A few truths I've accepted
I read a posting on Facebook the other day.  It said:

When I look back on my life, I see pain, mistakes, and heartache.

                When I look in the mirror, I see strength, learned lessons, and pride in myself.

The author is anonymous, and it was posted by trustyourjourney.com.  I could have written that, except that I see a whole lot more than just pain when I look back on my life…and yes, I’ve had my share (and then some) of hard times along the way.  I remember good, easy, soft times as well.  It takes more than mistakes or heartache to shape a strong, bold, brave woman!  Regardless of the path you’ve taken, here are a few truths I’ve learned and held on to, through a divorce, a child’s long hospitalization, a second marriage, having both of my parents pass away, and now “slowing” for the past year.

 1. Love doesn’t die.

I still love my husband and my parents, all of whom have died.  I even hold a special place in my heart for my ex-husband, because of the good times we did share. We had 3 lovely babies who have all become wonderful young adults,, so it wasn’t ALL bad.  Which is in itself proof that we can love more than one person at a time.  The dreams will change, the reality will change, but the treasured feelings of having been loved, accepted, cared for, trusted, and supported do not change. I can’t see Kevin or my parents the way I used to, but I can talk to them and feel their presence. I also am not unloved, as proven by the family and friends who continue to be in my life, actively.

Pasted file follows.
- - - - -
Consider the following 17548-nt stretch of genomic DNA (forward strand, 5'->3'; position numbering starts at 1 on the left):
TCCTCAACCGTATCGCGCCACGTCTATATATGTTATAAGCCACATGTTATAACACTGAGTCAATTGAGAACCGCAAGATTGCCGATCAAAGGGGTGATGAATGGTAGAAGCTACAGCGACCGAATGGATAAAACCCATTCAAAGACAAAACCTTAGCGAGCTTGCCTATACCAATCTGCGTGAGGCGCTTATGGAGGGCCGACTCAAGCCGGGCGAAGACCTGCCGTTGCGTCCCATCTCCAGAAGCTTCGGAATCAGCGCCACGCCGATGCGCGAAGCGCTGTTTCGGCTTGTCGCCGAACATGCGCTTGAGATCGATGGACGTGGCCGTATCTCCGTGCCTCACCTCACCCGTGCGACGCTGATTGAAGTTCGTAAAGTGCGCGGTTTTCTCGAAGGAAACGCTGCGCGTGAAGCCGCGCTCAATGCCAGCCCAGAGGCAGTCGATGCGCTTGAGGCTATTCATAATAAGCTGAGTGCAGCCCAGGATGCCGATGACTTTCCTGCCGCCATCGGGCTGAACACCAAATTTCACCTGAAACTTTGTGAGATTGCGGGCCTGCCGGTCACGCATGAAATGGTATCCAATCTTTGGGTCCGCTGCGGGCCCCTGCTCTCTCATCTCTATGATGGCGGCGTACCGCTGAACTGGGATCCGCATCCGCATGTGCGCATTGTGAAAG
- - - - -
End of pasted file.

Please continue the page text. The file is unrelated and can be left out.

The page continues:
2. Grief doesn’t have to last forever.

I know people who continue to grieve 10 and 20 and more years after a significant loss in their lives.  I hurt for them, because it doesn’t have to be that way.  I’m not saying grieve and forget.  I’m saying that the work of grief can be productive and run its course, so to speak.  Here is what I have discovered in the past year.